September 11, 2018: BMC Medicine
P Bruijning-Verhagen, J A P van Dongen, J D M Verberk, R Pijnacker, R D van Gaalen, D Klinkenberg, H E de Melker, M-J J Mangen
BACKGROUND AND OBJECTIVE: Since 2013, a biennial rotavirus pattern has emerged in the Netherlands with alternating high and low endemic years and a nearly 50% reduction in rotavirus hospitalization rates overall, while infant rotavirus vaccination has remained below 1% throughout. As the rotavirus vaccination cost-effectiveness and risk-benefit ratio in high-income settings is highly influenced by the total rotavirus disease burden, we re-evaluated two infant vaccination strategies, taking into account this recent change in rotavirus epidemiology...
September 10, 2018: BMC Medicine
Christopher Burton, Alison Elliott, Amanda Cochran, Tom Love
BACKGROUND: The science of complex systems has been proposed as a way of understanding health services and the demand for them, but there is little quantitative evidence to support this. We analysed patterns of healthcare use in different urgent care settings to see if they showed two characteristic statistical features of complex systems: heavy-tailed distributions (including the inverse power law) and generative burst patterns. METHODS: We conducted three linked studies...
September 7, 2018: BMC Medicine
Jennifer M Ross, Nathaniel J Henry, Laura A Dwyer-Lindgren, Andrea de Paula Lobo, Fatima Marinho de Souza, Molly H Biehl, Sarah E Ray, Robert C Reiner, Rebecca W Stubbs, Kirsten E Wiens, Lucas Earl, Michael J Kutz, Natalia V Bhattacharjee, Hmwe H Kyu, Mohsen Naghavi, Simon I Hay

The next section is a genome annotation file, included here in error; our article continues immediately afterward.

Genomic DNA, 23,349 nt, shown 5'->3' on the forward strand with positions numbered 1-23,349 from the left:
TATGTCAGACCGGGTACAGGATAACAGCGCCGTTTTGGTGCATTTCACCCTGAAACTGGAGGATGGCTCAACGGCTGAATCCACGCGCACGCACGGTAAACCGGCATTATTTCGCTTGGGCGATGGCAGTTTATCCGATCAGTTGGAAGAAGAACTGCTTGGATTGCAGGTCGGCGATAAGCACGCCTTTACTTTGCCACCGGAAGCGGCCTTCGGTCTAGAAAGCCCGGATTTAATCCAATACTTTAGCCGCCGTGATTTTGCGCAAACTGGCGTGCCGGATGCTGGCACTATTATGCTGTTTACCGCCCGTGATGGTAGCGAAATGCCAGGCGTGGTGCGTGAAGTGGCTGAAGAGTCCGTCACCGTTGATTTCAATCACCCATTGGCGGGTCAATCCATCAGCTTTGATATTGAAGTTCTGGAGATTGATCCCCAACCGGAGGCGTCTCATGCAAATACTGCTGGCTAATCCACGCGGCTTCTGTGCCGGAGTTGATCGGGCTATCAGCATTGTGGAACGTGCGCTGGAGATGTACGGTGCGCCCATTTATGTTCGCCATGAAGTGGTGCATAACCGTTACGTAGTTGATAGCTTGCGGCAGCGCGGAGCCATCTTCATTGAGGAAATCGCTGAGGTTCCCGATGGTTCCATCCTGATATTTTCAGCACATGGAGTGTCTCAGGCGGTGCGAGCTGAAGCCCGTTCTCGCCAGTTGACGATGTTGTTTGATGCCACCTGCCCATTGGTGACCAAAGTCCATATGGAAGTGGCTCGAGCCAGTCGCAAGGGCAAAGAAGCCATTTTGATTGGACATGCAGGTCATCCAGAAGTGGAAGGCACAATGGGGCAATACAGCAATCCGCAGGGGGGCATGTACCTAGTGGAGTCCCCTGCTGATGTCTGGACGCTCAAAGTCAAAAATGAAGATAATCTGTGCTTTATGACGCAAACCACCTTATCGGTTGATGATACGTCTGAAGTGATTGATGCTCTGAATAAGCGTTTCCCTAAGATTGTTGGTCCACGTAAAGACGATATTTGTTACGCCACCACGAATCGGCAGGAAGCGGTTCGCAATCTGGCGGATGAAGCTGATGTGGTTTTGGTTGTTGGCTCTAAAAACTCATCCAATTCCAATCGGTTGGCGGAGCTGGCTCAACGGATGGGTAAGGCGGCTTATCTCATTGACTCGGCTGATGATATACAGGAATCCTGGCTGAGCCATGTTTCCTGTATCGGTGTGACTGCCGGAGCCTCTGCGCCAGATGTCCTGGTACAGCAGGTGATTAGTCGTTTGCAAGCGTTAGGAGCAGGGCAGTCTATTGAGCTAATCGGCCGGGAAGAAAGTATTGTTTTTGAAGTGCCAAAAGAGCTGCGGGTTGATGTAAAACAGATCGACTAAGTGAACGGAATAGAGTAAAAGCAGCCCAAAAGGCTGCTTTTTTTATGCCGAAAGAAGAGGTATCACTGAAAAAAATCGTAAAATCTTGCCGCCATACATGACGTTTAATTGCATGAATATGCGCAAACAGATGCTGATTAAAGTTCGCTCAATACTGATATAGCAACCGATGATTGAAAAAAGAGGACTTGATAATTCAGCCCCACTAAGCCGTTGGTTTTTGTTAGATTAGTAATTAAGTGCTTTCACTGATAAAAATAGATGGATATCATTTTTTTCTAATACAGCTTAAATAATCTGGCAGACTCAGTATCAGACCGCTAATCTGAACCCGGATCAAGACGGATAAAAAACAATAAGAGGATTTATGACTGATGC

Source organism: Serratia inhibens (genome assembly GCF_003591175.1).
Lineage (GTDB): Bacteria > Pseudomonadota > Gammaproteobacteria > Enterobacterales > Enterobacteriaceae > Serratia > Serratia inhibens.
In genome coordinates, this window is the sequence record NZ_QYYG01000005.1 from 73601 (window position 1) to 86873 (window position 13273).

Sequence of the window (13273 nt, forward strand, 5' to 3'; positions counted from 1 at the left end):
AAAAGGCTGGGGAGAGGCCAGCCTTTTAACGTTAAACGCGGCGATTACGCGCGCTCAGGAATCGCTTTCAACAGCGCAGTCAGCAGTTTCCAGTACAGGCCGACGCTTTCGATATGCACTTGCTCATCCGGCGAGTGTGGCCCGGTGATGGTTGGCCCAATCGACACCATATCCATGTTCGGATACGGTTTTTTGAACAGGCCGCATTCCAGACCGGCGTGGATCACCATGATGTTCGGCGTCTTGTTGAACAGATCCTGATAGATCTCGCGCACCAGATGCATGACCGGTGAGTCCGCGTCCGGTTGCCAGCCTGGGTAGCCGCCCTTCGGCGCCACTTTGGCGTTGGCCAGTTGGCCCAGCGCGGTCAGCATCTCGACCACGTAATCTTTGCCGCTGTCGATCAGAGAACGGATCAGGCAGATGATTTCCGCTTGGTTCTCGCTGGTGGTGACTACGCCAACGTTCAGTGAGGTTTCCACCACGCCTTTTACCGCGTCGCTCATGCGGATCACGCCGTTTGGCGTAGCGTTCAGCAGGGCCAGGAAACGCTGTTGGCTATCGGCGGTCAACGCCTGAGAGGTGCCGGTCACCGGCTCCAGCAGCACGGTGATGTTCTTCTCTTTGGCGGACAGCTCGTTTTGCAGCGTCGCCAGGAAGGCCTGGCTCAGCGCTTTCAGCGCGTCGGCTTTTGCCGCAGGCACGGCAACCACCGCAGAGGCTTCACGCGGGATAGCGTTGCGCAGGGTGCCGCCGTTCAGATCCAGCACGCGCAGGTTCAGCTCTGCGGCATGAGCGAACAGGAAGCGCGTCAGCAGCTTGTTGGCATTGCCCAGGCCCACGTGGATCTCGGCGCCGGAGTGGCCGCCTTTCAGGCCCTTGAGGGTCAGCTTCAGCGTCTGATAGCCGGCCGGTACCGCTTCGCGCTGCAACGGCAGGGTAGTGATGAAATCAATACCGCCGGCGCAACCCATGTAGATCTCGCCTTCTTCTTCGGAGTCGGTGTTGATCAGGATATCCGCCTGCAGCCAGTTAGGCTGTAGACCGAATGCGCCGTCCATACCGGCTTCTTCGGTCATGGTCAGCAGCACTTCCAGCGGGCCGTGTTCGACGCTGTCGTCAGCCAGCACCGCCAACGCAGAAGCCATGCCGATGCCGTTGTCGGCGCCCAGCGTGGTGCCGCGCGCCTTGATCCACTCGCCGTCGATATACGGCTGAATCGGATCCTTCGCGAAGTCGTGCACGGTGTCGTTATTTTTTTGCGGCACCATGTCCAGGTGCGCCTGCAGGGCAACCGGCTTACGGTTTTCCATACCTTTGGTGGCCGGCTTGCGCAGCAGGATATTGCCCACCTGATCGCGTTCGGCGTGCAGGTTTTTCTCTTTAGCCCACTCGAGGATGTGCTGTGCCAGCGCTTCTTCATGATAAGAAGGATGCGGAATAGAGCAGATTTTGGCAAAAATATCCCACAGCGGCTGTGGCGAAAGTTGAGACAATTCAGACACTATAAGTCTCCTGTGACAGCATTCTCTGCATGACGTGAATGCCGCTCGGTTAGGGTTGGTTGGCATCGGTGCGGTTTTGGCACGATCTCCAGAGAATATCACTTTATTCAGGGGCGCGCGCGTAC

BACKGROUND: Brazil has high burdens of tuberculosis (TB) and HIV, as previously estimated for the 26 states and the Federal District, as well as high levels of inequality in social and health indicators. We improved the geographic detail of burden estimation by modelling deaths due to TB and HIV and TB case fatality ratios for the more than 5400 municipalities in Brazil. METHODS: This ecological study used vital registration data from the national mortality information system and TB case notifications from the national communicable disease notification system from 2001 to 2015...
September 6, 2018: BMC Medicine